About 60 percent of median income would be $32,000. Under the rules for the tax credits, a portion of residents could earn as much as 80 percent of the county median income, while a smaller portion of others could earn as little at 30 percent of the median.
Justin Spaulding, a manager and investor in rental properties in Janesville, over the last year renovated dozens of market-rate apartment units at the former Cotton Mills apartments, a former 1870s mill at 222 N. Franklin St. Spaulding bought and re-branded the building as Signature 23 apartments.
Spaulding decided to buy the former Cotton Mills after he noticed public-private revitalization and an influx in white-collar jobs starting to take root downtown.
The apartments are across the street from where River Flats would be built.
Spaulding said he believes River Flats will “look great” and add value to the downtown and its tax base. But Spaulding hasn’t warmed to the idea of the apartments being income-based affordable housing. Spaulding said he thinks the downtown already has a share of low-rent, low-income and affordable housing, including some apartments that are in the same general vicinity as the planned River Flats.
Spaulding said he believes affordable housing requirements could exclude some in the middle class who might want to rent an apartment downtown.
“I’m for the market-rate apartments that are, you know, $700 to $1,200 or $1,300 a month. That’s what we invest in,” Spaulding said.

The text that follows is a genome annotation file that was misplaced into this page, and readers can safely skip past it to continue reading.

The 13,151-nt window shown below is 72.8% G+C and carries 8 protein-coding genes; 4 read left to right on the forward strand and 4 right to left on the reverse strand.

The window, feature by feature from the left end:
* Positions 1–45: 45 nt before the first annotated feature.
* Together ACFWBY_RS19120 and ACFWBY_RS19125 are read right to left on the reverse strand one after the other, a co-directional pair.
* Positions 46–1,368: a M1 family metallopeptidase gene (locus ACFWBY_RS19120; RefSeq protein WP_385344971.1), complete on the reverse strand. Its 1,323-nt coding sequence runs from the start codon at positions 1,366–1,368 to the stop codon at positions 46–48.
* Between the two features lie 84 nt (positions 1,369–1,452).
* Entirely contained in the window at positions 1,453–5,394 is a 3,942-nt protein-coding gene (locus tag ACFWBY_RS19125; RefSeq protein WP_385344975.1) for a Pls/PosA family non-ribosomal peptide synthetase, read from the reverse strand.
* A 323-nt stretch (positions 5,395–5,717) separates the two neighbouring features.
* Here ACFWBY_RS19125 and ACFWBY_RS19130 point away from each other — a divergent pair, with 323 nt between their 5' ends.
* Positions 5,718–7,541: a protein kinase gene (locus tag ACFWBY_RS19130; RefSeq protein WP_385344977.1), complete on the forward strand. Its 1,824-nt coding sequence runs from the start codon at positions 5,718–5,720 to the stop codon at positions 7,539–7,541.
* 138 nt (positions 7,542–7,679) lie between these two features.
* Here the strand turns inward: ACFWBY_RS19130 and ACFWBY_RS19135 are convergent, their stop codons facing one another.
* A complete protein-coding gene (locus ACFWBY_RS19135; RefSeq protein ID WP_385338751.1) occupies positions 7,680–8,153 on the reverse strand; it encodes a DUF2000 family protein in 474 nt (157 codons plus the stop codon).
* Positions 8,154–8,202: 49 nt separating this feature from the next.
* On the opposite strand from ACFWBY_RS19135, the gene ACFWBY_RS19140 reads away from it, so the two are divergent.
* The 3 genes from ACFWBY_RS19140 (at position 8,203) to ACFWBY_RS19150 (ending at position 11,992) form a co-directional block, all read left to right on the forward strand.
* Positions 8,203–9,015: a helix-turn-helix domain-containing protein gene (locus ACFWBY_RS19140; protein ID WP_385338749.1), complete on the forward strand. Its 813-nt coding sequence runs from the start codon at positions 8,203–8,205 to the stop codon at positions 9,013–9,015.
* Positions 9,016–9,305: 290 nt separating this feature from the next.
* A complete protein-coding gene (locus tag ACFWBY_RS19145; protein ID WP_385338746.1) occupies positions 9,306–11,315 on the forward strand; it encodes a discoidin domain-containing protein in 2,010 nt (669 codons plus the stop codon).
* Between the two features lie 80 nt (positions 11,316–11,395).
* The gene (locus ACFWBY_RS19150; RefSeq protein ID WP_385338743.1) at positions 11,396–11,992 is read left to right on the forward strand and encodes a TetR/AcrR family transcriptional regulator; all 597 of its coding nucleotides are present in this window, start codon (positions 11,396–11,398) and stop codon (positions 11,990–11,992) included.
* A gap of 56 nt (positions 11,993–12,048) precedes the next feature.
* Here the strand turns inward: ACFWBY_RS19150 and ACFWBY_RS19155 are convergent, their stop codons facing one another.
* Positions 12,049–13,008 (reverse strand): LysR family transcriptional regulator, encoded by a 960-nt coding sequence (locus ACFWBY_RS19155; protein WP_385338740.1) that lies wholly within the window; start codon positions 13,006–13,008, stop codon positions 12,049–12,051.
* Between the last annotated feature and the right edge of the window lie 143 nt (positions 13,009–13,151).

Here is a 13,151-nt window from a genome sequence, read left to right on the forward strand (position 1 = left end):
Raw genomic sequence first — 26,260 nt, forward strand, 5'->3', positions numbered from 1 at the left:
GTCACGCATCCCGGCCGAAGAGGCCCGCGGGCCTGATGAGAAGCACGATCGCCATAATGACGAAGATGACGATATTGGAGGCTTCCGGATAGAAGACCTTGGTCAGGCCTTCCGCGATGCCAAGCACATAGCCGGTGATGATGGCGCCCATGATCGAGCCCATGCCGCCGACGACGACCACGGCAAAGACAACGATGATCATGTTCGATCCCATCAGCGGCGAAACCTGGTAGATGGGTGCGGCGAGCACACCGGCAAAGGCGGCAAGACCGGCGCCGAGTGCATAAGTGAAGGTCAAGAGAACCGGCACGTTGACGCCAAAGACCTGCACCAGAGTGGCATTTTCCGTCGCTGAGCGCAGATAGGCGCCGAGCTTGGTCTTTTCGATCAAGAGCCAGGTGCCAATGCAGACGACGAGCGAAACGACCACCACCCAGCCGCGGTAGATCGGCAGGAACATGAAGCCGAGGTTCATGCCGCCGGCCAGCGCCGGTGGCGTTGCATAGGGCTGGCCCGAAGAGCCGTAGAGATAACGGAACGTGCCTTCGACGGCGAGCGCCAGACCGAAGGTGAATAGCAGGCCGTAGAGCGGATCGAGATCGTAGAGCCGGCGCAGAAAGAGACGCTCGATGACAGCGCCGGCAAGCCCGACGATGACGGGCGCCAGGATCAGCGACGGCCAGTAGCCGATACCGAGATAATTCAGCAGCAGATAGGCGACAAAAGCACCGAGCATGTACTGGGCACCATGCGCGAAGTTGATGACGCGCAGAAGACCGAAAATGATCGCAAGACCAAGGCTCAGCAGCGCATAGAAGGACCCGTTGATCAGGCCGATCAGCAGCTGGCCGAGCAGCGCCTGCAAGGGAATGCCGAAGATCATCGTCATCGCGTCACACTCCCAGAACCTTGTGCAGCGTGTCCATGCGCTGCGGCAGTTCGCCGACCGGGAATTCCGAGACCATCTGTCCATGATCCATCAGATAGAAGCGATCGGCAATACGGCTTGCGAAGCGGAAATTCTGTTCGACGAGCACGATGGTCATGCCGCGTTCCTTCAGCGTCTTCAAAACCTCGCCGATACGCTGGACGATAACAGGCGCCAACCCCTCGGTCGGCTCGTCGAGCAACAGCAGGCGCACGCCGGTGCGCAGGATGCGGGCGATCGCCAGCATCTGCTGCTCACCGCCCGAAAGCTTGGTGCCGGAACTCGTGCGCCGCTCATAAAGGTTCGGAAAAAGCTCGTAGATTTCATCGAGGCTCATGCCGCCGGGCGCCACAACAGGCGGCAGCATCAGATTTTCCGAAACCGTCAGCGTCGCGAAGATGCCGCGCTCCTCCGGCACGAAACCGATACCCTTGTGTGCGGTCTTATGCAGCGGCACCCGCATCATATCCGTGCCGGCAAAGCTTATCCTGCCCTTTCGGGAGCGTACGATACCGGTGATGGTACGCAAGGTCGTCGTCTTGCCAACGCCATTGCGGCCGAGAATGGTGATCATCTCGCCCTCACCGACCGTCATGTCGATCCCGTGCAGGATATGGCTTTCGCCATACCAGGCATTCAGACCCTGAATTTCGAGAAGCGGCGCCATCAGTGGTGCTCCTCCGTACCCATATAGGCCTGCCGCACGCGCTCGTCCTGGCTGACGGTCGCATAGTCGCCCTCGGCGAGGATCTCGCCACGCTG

“When you start to restrict who can live in an apartment downtown, you’re saying some people might make too much money and can’t live there. Yet, you’re trying to bring jobs and all this new investment downtown. That’s my issue with it.”
Daniel Kroetz, vice president of development at Commonwealth Companies, said his group was drawn to a project in Janesville’s downtown because he said there’s a “glaring” need for new rental housing in the “affordable” range.
A city income and job analysis shows single wage earners or workers with families of two to four who would fall within income limits for an “affordable” apartment complex such as River Flats would include young teachers, people who work as general laborers, corporate clerks, trucking operators, machinists, welders and graphic designers, among a broad range of entry-level or mid-level, middle-class professional occupations.
“One thing people have to realize is that affordable housing isn’t the housing projects in Chicago,” Price said. “You’ve got school teachers right out of college that are eligible for affordable housing. These are working people in industry and retail jobs that don’t have a master’s degree level of education, but they’re being productive members of society. You know, people have to realize that these are the working people in this community.”
Kroetz said he thinks estimates that Janesville has shortage of about 500 rental units “seem reasonable.”
“Certainly, these are parts of what went into the attraction (to Janesville). That’s the (WHEDA’s) goal, to allocate these resources in a way that tries to address markets where the need is the greatest. In order to secure the funding, we sort of follow those guidelines, and that leads to projects like River Flats.”